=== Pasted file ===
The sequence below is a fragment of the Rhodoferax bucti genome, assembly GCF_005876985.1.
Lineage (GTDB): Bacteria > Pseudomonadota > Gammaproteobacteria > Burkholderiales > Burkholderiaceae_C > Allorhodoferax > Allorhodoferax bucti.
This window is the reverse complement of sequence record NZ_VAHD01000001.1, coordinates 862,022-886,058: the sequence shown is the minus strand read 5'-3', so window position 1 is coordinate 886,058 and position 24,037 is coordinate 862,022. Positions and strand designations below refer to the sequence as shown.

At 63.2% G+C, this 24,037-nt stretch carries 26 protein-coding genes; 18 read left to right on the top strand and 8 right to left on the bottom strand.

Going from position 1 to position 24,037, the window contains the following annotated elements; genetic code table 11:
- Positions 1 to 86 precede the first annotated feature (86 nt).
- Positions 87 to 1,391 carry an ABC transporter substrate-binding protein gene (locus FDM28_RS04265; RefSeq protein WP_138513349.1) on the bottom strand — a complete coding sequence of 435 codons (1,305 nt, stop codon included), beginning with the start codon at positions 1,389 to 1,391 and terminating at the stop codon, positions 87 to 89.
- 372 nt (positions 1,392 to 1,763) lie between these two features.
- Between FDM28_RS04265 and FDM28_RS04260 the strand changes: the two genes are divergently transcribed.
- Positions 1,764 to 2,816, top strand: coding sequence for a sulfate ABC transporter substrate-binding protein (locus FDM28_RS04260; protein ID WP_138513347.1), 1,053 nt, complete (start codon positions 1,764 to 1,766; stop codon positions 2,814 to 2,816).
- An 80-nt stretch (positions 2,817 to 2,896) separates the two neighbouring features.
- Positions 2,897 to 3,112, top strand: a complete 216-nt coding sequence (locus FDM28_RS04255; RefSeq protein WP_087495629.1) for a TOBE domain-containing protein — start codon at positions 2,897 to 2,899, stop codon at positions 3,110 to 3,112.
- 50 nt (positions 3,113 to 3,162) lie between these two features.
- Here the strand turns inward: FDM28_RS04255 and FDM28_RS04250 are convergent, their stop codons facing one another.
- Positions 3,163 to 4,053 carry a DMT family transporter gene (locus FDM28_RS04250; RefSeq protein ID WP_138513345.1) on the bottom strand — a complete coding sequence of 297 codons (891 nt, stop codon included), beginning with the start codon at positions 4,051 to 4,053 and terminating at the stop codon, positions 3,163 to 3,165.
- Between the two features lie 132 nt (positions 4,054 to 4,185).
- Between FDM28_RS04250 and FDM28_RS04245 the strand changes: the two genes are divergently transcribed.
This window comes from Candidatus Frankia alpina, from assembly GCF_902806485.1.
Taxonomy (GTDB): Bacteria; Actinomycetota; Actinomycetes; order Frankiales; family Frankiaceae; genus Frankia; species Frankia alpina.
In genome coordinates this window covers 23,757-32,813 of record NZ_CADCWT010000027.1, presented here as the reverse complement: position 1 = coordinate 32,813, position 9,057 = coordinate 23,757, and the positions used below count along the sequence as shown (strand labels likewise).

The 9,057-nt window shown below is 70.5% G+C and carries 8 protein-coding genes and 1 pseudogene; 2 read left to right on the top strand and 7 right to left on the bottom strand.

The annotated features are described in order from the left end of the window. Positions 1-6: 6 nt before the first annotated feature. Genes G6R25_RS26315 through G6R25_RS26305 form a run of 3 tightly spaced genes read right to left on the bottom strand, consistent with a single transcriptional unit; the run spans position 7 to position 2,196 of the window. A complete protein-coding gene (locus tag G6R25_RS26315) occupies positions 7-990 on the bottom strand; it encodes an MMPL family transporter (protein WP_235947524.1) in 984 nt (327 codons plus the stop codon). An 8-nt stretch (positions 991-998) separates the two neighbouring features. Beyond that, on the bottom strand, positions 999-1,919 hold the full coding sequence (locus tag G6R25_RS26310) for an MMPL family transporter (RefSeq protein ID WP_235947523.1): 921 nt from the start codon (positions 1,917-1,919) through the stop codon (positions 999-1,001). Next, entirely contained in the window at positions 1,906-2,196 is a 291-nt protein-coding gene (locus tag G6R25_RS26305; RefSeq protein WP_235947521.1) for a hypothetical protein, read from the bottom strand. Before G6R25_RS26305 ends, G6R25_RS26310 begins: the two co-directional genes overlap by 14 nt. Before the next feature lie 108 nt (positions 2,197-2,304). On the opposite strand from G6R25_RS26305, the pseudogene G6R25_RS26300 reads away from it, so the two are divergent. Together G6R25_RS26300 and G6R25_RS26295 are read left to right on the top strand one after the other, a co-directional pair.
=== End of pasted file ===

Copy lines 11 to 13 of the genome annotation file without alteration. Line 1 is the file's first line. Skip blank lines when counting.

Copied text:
- An 80-nt stretch (positions 2,817 to 2,896) separates the two neighbouring features.
- Positions 2,897 to 3,112, top strand: a complete 216-nt coding sequence (locus FDM28_RS04255; RefSeq protein WP_087495629.1) for a TOBE domain-containing protein — start codon at positions 2,897 to 2,899, stop codon at positions 3,110 to 3,112.
- 50 nt (positions 3,113 to 3,162) lie between these two features.